Expedition organized by Department of Classical Archaeology Institute of Archaeology at Nicolaus Copernicus University has been conducting excavations in ancient Nikonion since 1995, when professor Mariusz Mielczarek established an official research collaboration with the Archaeological Museum of the National Academy of Sciences of Ukraine in Odessa.
The site is situated in Ukraine, several kilometres north of the mouth of the Dniester to the Black Sea. The settlement is situated on the rugged cliff, over 40 metres in height, overlooking Dniestrowski Liman has been hiding its secrets for over two thousand years. Nikonion was a settlement founded probably by settlers from Miletus in Ionia (west coast of present-day Turkey). It was a village, whose inhabitants were mainly growing grain, the surpluses of which were exported to Greece. An extremely interesting aspect of Greek life on the northern shores of the Black Sea was their relationship with the tribes of the Scythians.
From the archeological research emerges a picture of a culture in which Greek and Scythian elements are closely intertwined. In general, Greek colonists abstained from everyday contacts with the people among whom they decided to settle down, confining themselves only to trade.
In areas controlled by the Scythians, Greeks came into close relations with their powerful neighbors. Nomadic Scythians in a specific way took their care of the scattered Greek settlements and cities. The result of this situation was, on one hand, the penetration of Greek craft to Scythia, whilst on the other, Scythians played an important political role in the life of the Black Sea Greeks.
Nikonion was inhabited by a community steeped in Greek culture, but in the archaeological material Scythian elements are clearly distinguishable. The result of the research so far, has been the discovery and unveiling of a large part of the Greek house, which can be pre-dated to the IV-III century BC Inside, next to the Greek red-figured pottery and countless fragments of amphorae, Scythian pottery can be found. It is less numerous than Greek, but there are more Scythian findings such as characteristic arrowheads and elements of horse tack made of either bronze or bone and horn.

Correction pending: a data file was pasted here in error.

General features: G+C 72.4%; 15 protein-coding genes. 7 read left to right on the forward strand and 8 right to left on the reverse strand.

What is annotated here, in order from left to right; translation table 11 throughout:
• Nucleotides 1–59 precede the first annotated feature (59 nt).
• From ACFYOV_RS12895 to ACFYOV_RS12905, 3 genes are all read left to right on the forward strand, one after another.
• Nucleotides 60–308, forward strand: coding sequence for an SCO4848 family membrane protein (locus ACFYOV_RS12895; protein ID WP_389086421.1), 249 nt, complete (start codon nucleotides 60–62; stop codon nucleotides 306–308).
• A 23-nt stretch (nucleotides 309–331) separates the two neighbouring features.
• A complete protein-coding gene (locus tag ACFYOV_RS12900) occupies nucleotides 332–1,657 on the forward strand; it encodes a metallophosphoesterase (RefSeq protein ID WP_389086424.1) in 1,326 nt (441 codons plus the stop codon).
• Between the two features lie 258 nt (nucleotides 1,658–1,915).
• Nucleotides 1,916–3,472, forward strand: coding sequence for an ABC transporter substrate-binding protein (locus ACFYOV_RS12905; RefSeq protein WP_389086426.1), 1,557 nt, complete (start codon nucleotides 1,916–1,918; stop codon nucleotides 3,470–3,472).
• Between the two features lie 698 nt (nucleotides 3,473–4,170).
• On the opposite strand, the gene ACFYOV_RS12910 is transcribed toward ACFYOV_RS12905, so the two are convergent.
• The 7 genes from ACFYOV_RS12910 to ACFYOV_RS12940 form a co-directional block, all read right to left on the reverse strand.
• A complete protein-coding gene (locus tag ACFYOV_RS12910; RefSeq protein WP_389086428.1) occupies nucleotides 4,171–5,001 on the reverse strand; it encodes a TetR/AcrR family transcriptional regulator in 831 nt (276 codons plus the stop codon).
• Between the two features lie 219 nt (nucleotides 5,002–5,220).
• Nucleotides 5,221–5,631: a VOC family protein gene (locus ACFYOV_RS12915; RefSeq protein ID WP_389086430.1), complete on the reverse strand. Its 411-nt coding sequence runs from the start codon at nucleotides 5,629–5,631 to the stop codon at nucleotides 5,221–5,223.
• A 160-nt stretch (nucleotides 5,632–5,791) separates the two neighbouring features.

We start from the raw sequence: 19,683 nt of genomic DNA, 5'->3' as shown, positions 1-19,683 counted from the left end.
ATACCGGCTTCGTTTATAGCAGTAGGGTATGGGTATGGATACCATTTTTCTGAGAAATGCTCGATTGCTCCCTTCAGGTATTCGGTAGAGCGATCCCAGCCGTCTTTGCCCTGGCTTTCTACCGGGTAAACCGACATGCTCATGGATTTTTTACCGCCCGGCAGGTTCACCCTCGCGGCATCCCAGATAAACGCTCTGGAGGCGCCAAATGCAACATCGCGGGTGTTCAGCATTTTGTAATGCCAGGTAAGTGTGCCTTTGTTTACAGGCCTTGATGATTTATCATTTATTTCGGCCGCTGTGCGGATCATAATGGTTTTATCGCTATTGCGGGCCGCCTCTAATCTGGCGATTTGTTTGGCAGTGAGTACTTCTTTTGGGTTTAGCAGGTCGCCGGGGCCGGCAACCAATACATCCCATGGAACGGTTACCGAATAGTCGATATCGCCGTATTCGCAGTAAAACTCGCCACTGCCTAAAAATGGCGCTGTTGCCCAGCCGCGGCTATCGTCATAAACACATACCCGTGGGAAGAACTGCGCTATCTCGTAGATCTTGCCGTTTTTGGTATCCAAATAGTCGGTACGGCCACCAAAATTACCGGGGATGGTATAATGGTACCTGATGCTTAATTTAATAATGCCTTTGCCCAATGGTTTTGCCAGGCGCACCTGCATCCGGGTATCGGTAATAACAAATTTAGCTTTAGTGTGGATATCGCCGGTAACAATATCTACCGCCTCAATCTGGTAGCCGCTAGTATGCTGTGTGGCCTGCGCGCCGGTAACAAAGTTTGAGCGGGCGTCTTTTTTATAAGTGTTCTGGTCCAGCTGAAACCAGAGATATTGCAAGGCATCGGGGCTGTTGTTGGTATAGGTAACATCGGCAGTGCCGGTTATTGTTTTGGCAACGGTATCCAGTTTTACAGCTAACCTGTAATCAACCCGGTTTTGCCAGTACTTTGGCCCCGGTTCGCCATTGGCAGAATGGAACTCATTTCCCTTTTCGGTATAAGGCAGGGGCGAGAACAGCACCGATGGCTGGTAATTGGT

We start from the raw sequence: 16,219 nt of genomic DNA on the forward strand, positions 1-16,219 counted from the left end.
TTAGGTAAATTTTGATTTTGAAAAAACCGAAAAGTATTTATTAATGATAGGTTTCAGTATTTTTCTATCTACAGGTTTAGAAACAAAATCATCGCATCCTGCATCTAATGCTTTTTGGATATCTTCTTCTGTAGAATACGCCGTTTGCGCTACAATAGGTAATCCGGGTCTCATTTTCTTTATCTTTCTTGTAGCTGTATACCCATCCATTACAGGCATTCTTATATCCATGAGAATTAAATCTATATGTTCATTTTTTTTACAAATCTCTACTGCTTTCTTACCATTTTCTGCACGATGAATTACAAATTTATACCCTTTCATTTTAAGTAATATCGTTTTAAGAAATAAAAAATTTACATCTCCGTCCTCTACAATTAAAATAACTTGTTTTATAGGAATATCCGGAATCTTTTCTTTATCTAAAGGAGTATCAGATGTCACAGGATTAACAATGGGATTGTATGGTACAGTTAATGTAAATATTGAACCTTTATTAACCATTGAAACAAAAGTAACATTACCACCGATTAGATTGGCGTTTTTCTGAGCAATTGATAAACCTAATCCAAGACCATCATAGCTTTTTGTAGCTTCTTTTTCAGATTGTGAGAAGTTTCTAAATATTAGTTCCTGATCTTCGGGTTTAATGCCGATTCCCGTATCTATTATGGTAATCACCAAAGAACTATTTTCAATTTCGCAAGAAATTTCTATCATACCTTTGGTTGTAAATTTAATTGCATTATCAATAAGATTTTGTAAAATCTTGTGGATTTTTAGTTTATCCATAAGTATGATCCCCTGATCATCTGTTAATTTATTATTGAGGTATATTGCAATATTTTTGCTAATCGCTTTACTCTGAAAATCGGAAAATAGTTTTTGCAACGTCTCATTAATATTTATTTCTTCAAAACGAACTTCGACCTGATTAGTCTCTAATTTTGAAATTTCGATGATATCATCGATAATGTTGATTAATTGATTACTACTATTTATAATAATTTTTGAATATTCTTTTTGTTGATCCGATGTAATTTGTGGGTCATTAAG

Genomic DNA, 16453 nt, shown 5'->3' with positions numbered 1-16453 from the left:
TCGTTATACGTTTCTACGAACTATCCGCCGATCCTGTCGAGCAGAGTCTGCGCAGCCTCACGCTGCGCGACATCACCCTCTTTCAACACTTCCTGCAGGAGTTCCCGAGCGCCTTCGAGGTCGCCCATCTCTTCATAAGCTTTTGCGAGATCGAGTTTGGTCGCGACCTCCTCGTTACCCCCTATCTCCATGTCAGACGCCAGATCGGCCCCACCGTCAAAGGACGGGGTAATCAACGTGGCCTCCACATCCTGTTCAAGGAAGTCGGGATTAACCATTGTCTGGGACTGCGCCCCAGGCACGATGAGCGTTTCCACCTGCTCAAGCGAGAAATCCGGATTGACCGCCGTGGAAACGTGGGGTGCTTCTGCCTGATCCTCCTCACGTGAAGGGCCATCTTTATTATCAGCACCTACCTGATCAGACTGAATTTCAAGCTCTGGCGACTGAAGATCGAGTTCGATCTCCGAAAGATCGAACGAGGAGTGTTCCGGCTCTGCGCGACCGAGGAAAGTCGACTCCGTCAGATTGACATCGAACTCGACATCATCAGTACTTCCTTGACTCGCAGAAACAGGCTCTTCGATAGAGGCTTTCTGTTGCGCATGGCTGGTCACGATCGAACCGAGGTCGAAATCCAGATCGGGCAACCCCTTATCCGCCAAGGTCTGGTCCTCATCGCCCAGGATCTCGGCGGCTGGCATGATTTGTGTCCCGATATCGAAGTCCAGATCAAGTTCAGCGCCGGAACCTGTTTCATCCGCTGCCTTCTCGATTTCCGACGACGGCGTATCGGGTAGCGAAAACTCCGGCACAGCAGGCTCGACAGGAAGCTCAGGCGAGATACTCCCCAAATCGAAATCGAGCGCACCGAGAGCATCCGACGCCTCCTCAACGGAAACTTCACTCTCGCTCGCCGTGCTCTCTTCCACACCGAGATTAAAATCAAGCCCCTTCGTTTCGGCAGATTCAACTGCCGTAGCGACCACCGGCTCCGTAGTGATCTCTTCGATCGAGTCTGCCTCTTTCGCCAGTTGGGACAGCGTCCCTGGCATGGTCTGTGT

An absolutely remarkable finding was a part of an amphora, on which an ancient Nikonion inhabitant placed an inscription concerning the grain trade. This Ostrakon of Nikonion is almost a completely preserved ancient “ESEM”, a short written information, but its uniqueness lies in the fact that the contents relate to matters of everyday life, not a religious issue. The coexistence of such different findings in one cultural context places Nikonion among the most interesting archaeological sites of ancient Greece.
It is our immense pleasure, that our Foundation provided patronage and supported the excavations in ancient Nikonion (now Roksolany, oblast’ Odessa) in 2012 research season.
Department of Classical Archaeology
Institute of Archaeology
Nicolaus Copernicus University in Torun